A customs union is still several months away from taking effect, but Russia already seems to be exerting influence over Kazakhstan’s trade. Concerned that its own market will become flooded with smuggled Chinese goods, Moscow is pressuring Astana to tighten controls at the Kazakhstani-Chinese border before July 1, when Russia is due to remove its checkpoints along its frontier with Kazakhstan.
Highlighting the existing problem with tariff evasion, Kazakhstani authorities on April 28 arrested the head of customs at Khorgos, the main entry point for imports from China, and a deputy head of the KNB, Kazakhstan’s successor to the KGB. The arrests were part of an effort to smash a $130-million smuggling ring. Arrest warrants have been issued for 14 others.
The smuggling ring allegedly earned more than $5 million a week by illegally importing cars, Murat Zhumanbai, a spokesman for the Financial Police, said during a May 3 news conference. “This was an organized criminal group, consisting of more than 100 people, which has for a long time dominated the smuggling of goods from China.”
The Customs Union, comprising Belarus, Kazakhstan and Russia, will turn Khorgos into China's gateway to a market of over 170 million people. Russia is thus understandably eager to ensure rigorous controls are in place there on July 1.
After negotiations last summer, Yevgeny Inchin, the deputy head of Russia’s border service, told journalists that 43 percent of goods smuggled into Russia first crossed Kazakhstan’s borders. Many interpreted Inchin’s statement as a warning to cut down on the smuggling.
“The Russians will force our government to deal with smuggling,” an entrepreneur involved in logistics at Khorgos told EurasiaNet.org. “These people were the really rich people. They made a lot of money on the black market for a very long time,” the entrepreneur added, referring to the suspected leaders of the smuggling ring.
Under terms of the Customs Union, import duties collected at each border will be shared proportionally among the three participating countries, meaning duties avoided by smugglers at Khorgos represent lost revenue to Russia and Belarus, as well as to Kazakhstan.
The figures involved are substantial. For example, the Financial Police noted that the smuggling ring charged as much as $25,000 to bring each car across the border from China. But only a tiny fraction of the money ended up in government coffers in the form of customs duties.
The smuggling issue became a hot topic after the completion of a report in 2008 for an international firm that was pondering an investment in Khorgos. The study identified a glaring discrepancy between Kazakh customs statistics, which recorded 3,000 trucks passing through Khorgos, and Chinese data, which put the figure at 36,000 trucks that year.
Observers attributed the discrepancy to black market activity. Kazakhstan ranked 105th out of 178 in Transparency International’s latest Corruption Perceptions Index. Russia ranked 154th.
Zhumanbai, the Financial Police spokesman, said the crackdown on the car ring at Khorgos was mounted “on behalf of the president, with the approval of the General Prosecutor's Office,” and had involved 28 coordinated raids on houses, warehouses and offices in Almaty, the Kazakh commercial capital, in Khorgos, and in the surrounding regions.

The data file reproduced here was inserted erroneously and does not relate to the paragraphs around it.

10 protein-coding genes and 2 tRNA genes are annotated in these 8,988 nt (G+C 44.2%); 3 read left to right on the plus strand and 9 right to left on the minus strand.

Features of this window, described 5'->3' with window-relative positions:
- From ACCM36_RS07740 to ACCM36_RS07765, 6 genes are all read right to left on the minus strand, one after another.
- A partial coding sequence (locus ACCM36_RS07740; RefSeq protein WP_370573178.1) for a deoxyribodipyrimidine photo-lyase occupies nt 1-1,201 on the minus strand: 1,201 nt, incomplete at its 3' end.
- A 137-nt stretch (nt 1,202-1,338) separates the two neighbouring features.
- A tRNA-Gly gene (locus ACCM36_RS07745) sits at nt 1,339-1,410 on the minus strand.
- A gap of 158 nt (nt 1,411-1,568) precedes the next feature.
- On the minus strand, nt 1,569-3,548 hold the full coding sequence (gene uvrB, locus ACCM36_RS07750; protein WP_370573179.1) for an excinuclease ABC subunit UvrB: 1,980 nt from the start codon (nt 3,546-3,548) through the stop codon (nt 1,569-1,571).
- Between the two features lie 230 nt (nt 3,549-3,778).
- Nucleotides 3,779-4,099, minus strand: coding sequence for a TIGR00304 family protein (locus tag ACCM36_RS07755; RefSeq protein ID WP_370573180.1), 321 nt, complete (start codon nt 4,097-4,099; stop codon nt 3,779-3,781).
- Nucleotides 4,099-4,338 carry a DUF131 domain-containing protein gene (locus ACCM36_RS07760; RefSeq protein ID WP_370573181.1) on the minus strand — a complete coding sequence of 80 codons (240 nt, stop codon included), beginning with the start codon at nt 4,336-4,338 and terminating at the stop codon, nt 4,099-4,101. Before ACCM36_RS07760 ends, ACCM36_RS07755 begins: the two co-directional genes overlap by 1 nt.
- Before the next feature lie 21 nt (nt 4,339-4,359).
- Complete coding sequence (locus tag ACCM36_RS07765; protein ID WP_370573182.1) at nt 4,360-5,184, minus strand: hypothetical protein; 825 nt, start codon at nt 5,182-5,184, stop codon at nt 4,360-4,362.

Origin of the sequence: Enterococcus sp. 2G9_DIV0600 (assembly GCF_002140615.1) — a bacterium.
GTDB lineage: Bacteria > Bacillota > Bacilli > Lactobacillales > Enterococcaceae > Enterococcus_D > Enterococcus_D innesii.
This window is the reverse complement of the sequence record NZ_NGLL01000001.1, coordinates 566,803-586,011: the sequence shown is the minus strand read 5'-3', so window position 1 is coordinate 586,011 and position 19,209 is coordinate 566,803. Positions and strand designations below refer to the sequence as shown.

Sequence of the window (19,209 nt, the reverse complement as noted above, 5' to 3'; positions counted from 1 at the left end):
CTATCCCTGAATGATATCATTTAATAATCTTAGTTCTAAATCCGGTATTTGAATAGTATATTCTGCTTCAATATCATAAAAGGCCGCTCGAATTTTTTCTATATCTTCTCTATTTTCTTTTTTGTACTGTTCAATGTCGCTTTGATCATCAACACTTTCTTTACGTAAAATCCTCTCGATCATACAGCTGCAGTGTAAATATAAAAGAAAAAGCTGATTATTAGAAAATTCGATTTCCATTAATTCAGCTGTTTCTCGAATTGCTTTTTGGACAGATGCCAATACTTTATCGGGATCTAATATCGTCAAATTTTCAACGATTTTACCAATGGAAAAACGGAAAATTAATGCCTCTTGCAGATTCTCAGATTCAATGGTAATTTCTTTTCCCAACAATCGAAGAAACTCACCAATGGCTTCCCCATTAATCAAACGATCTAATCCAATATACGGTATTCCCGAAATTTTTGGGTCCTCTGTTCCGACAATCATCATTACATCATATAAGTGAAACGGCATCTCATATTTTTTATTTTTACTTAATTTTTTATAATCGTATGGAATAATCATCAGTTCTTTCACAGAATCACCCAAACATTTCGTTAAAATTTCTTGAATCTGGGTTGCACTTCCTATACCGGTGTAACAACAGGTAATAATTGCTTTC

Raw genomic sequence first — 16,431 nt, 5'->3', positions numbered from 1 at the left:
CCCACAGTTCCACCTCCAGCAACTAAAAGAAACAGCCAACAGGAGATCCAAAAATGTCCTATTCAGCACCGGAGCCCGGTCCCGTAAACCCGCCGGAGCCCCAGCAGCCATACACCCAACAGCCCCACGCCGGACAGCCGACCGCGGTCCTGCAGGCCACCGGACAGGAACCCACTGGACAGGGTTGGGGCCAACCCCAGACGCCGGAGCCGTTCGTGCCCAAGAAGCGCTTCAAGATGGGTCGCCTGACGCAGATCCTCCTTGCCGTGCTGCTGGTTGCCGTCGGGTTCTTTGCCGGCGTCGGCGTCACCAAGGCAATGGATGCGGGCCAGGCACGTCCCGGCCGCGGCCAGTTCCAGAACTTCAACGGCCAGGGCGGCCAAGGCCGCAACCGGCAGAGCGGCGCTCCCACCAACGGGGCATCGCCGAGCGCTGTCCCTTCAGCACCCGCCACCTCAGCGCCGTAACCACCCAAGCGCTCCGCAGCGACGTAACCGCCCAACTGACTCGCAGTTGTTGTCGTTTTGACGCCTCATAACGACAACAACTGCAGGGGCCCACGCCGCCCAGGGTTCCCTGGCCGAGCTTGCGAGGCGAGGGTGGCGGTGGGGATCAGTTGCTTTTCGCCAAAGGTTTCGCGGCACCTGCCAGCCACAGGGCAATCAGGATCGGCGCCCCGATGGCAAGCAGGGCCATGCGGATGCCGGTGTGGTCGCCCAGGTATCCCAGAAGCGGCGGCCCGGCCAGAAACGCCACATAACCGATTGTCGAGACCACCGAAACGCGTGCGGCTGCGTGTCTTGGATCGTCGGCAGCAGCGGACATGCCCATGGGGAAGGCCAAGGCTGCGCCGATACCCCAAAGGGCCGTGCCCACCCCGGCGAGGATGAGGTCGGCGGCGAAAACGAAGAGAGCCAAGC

At Khorgos, authorities found bugging equipment, and a stash of compromising recordings of business executives. They are seeking to freeze the assets in 12 bank accounts, and take over property belonging to suspected members of the group, including 44 apartments, 12 houses, 47 cars, two car dealerships, 10 Kamaz trucks, and even two restaurants.
Prominent political commentator Dosym Satpayev, director of Kazakhstan’s Risk Assessment Group, suggested the raid was an outgrowth of an inter-agency rivalry triggered by the KNB’s arrest last month of a senior figure in the Financial Police, rather than a move to clean up the customs service. “When the KNB arrests some representative of the Financial Police, or the Financial Police arrests some member of the KNB, it’s not only connected with the struggle against corruption, but also with conflicts between these two agencies,” he told EurasiaNet.org.
Nurtai Abykayev, the head of the KNB, who was appointed last year, dismissed the notion that a turf war was taking place behind the scenes. “There are no inter-agency issues. We, the state authorities, are all on the same side, and those involved in corruption were all put in their place,” he told reporters on the sidelines of the Astana Economic Forum on May 4.
But Satpayev said that even if the raid was a genuine attempt to reduce graft at Khorgos, he doubted that corruption in the customs department will be easy to uproot. “Unfortunately these arrests will not settle the problem of corruption in this sphere, because the customs service in Kazakhstan has attracted a lot of people who want to earn easy money,” Satpayev said.
Meanwhile, the entrepreneur at Khorgos said that if Russian criminal groups decide the Customs Union makes smuggling Chinese goods through Kazakhstan more attractive than the present route through Russia’s Far East, they will seek to elbow out any Kazakh smuggling rings. “If they [Russian criminal groups] think that this route through Khorgos will be more beneficial, then they will set the rules at Khorgos.”
Either way, he said, “Russians will definitely control the situation.”